The Bechdel test is a benchmark test of sorts in that it measures to see if a work of fiction, a film, etc. has two women in it that talk about something other than a man. Developed in 1985 by cartoonist Alison Bechdel the only requirements to pass the test are
- Must include one scene or conversation with two women
- The women must have names (meaning they’re central characters to some degree)
- They have a dialogue that has nothing to do with a man.
It looks ridiculously easy on paper, but you would be shocked to know that only about half of all movies can pass this test. Half. Take away movies made for children, and it’s probably a lot less than that. That’s terrible. For as much as we think we’ve come further than our ancestors, this shows that maybe we haven’t. Are we still completely entertained by the “how to marry a millionaire” mentality?
Once you start looking for the requirements of the Bechdel test, it’s all you’ll be able to notice. Movies like Avatar, Harry Potter, Robocop, Muppets Most Wanted, Planes, Fire and Rescue…all failed. The Lone Ranger, Despicable Me 2, The Hunger Games, The Fault in Our Stars, Teenage Mutant Ninja Turtles and Frozen all passed this test.
It makes you stop and think about the kind of entertainment we watch. It seems as if television shows are more well rounded in that they include female characters that pass the requirements for the Bechdel test. Shows such as The Big Bang Theory, Modern Family, Castle, Rizzoli and Isles all satisfy the Bechdel requirements.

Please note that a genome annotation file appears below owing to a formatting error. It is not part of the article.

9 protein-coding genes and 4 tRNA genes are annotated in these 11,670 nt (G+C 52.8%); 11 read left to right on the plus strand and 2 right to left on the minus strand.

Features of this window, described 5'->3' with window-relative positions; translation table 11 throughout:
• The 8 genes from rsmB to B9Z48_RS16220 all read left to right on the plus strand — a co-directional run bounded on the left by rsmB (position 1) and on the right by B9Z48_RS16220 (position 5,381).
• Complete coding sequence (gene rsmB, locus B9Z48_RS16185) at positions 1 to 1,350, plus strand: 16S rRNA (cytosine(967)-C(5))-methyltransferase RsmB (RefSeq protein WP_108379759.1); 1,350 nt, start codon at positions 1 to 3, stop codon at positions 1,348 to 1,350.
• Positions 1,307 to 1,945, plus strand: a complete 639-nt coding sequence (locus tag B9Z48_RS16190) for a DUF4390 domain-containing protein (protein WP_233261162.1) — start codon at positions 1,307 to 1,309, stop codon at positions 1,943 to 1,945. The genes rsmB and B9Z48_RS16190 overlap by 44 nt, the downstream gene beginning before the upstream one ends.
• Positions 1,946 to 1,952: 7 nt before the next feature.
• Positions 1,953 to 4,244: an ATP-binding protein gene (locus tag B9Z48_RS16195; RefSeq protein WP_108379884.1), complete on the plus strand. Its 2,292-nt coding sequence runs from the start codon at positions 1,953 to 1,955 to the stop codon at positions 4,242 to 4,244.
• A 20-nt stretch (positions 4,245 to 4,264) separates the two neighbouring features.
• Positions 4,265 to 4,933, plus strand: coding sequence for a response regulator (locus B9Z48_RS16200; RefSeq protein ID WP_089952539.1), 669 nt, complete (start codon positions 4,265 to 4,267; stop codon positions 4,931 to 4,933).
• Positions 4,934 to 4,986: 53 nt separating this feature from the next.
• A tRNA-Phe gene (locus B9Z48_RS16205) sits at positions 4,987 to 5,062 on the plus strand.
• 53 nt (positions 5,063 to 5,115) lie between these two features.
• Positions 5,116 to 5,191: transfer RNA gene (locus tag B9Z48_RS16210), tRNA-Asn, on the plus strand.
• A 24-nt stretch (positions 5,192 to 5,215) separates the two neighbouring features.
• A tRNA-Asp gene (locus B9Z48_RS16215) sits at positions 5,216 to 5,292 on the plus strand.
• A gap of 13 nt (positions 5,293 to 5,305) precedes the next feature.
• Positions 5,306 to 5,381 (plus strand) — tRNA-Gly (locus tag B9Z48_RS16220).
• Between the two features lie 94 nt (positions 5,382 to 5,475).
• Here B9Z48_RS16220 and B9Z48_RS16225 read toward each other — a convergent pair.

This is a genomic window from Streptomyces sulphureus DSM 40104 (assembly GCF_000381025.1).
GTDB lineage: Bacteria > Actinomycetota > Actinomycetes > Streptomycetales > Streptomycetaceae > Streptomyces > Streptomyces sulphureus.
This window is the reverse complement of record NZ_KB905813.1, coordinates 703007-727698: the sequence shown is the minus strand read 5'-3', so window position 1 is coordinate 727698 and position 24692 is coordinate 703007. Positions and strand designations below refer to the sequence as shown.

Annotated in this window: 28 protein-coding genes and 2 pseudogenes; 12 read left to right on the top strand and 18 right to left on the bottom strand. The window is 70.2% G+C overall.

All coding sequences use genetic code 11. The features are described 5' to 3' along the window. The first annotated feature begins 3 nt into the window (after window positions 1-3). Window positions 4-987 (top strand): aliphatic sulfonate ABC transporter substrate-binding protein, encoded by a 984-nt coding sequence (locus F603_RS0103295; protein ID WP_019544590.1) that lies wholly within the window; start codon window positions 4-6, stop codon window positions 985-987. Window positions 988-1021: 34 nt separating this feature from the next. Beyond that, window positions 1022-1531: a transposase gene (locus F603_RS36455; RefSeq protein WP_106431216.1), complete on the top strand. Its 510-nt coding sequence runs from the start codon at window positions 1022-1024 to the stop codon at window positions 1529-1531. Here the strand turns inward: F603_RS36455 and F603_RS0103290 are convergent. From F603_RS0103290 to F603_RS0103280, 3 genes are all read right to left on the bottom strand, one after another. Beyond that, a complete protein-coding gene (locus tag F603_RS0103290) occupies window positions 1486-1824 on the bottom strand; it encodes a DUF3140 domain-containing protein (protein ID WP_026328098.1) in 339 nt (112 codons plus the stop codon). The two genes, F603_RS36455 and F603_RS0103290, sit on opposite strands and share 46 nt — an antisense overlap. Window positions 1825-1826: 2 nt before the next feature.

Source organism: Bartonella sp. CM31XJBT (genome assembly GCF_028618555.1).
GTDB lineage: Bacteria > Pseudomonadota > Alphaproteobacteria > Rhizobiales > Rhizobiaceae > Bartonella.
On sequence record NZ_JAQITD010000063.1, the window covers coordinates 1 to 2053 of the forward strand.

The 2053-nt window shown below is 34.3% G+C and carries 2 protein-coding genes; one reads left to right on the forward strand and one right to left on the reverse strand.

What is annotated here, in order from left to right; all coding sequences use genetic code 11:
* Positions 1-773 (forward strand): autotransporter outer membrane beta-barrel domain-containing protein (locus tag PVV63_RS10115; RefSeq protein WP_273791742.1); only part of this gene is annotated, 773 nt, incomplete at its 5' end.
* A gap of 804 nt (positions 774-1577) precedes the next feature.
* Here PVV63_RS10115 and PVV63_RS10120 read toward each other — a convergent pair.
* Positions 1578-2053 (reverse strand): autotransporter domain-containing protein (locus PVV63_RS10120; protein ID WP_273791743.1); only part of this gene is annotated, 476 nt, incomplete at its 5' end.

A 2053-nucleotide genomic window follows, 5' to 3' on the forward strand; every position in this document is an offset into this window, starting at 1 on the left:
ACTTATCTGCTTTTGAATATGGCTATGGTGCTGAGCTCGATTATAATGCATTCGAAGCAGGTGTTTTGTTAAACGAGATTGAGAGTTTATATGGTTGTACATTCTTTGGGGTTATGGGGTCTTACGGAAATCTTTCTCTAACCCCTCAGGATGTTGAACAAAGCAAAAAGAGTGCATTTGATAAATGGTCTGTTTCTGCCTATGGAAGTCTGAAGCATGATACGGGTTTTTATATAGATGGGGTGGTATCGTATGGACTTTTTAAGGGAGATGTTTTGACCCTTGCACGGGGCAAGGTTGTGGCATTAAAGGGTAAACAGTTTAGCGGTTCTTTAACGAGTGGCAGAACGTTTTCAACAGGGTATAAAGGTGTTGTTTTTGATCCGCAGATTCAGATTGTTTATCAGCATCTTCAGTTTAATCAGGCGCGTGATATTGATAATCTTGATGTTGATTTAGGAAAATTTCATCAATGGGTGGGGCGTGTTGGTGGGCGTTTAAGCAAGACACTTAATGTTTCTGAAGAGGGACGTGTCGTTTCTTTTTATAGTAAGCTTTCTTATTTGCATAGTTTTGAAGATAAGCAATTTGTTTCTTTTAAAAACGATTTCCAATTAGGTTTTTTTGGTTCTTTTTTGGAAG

So why can’t Hollywood figure it out? Based on monetary intake, films that pass or fail the test don’t necessarily have a huge difference in profits. Are the stories poorly written? Possibly. The characters are too flat to create a complex relationship with others within the plot. There isn’t enough evolution of the characters to add these kinds of conversations.
It might be quirky and comical, but it’s also offensive. Women speak to other women all day long. We have complex and entertaining conversations that have nothing to do with men. Women are capable of carrying on these types of conversations so why does Hollywood dummy down the friendships between women? It’s insulting to think that two women having a conversation doesn’t warrant script time unless it’s talking about landing said millionaire as previously mentioned.
If art is supposed to imitate life then Hollywood needs to start developing characters within a movie. Blockbusters usually come from movies that have characters that we can identify with ourselves. We need to be moved. The movies just doesn’t do that for us.
There isn’t a test that measures these same criteria for men. That in itself is interesting. Are men perceived as being more able to carry a film with their dialogue? I think not. As a moviegoer and a woman, Hollywood needs to start looking past the easy plot of women chasing a guy.